In fact, the vacuum is full of various particles that are continuously fluctuating in and out of existence. They appear, exist for a brief moment and then disappear again. Since their existence is so fleeting, they are usually referred to as virtual particles.
Chalmers scientist, Christopher Wilson and his co-workers have succeeded in getting photons to leave their virtual state and become real photons, i.e. measurable light.
To call this experiment "brilliant" is more than a clever pun!
The reality long clung to by past metaphysical thinkers often included the concept that there was no such thing as a vacuum; there was no space that wasn't somehow imbued with an ethereal substance.
Of course, that was not scientific, and since science up until recently seemed unwilling to accept anything it could not directly measure as real; the notion of virtual particles was a real head scratcher for some traditionalists.
Here they have managed to actually detect these particles popping into reality.... from nothing.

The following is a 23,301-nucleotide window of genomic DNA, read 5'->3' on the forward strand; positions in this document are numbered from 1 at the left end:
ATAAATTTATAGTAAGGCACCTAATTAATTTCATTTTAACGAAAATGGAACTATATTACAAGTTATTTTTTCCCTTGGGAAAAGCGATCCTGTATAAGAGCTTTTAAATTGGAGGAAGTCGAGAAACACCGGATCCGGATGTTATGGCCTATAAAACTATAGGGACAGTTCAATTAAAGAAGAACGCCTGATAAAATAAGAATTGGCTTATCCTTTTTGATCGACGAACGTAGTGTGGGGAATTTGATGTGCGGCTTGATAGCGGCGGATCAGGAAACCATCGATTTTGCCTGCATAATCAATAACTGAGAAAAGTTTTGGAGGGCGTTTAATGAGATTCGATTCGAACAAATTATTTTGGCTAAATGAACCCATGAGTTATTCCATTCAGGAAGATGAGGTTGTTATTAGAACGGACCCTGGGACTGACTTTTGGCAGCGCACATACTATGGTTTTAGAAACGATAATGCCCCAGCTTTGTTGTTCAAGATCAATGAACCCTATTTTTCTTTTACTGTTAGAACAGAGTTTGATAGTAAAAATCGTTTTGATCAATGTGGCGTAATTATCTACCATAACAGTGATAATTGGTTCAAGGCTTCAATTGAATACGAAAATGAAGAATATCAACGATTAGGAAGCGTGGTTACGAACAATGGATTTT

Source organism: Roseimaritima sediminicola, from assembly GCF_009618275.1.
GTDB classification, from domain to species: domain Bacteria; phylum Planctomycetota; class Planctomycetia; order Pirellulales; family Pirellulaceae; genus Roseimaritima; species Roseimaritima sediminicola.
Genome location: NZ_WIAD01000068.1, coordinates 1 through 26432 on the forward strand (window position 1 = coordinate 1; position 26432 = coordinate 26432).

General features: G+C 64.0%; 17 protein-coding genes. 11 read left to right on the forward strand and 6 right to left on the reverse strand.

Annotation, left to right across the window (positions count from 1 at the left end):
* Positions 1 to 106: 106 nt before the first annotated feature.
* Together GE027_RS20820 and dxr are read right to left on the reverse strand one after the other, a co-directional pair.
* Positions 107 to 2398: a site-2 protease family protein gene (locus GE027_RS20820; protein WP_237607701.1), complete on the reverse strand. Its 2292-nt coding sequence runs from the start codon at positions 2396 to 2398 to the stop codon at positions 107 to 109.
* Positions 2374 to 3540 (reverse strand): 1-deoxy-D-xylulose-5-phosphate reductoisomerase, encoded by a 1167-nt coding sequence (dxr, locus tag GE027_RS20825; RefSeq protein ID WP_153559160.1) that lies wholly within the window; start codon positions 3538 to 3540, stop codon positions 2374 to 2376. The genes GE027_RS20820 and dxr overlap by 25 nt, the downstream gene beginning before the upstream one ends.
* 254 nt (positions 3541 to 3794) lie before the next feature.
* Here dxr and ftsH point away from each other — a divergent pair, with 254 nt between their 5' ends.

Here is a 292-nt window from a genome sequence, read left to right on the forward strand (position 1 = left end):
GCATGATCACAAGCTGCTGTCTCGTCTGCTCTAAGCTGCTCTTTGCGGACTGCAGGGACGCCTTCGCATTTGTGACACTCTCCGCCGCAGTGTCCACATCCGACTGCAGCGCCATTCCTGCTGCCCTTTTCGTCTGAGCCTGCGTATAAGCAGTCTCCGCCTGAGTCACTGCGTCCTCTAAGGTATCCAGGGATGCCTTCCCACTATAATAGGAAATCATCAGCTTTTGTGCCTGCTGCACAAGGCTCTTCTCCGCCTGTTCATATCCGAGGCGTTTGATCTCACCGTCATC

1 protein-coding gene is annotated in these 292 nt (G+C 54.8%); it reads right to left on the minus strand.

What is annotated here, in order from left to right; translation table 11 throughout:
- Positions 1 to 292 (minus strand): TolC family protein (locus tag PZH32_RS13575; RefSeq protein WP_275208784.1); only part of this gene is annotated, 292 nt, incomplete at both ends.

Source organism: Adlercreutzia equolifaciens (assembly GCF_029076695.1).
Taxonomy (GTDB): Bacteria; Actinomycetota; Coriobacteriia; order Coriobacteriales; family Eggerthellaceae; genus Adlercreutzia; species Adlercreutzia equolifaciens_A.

In a universe where something can come from nothing... is it really safe to say that we "know" anything for certain?
The scientists find the photons that appear in pairs in the experiment interesting to study in closer detail. They can perhaps be of use in the research field of quantum information, which includes the development of quantum computers.
However, the main value of the experiment is that it increases our understanding of basic physical concepts, such as vacuum fluctuations -- the constant appearance and disappearance of virtual particles in vacuum. It is believed that vacuum fluctuations may have a connection with "dark energy" which drives the accelerated expansion of the universe. The discovery of this acceleration was recognised this year with the awarding of the Nobel Prize in Physics.
Well worth considering ... and expounding on the possibilities...
(visit the link for the full news article)
edit on 18-11-2011 by Maxmars because: (no reason given)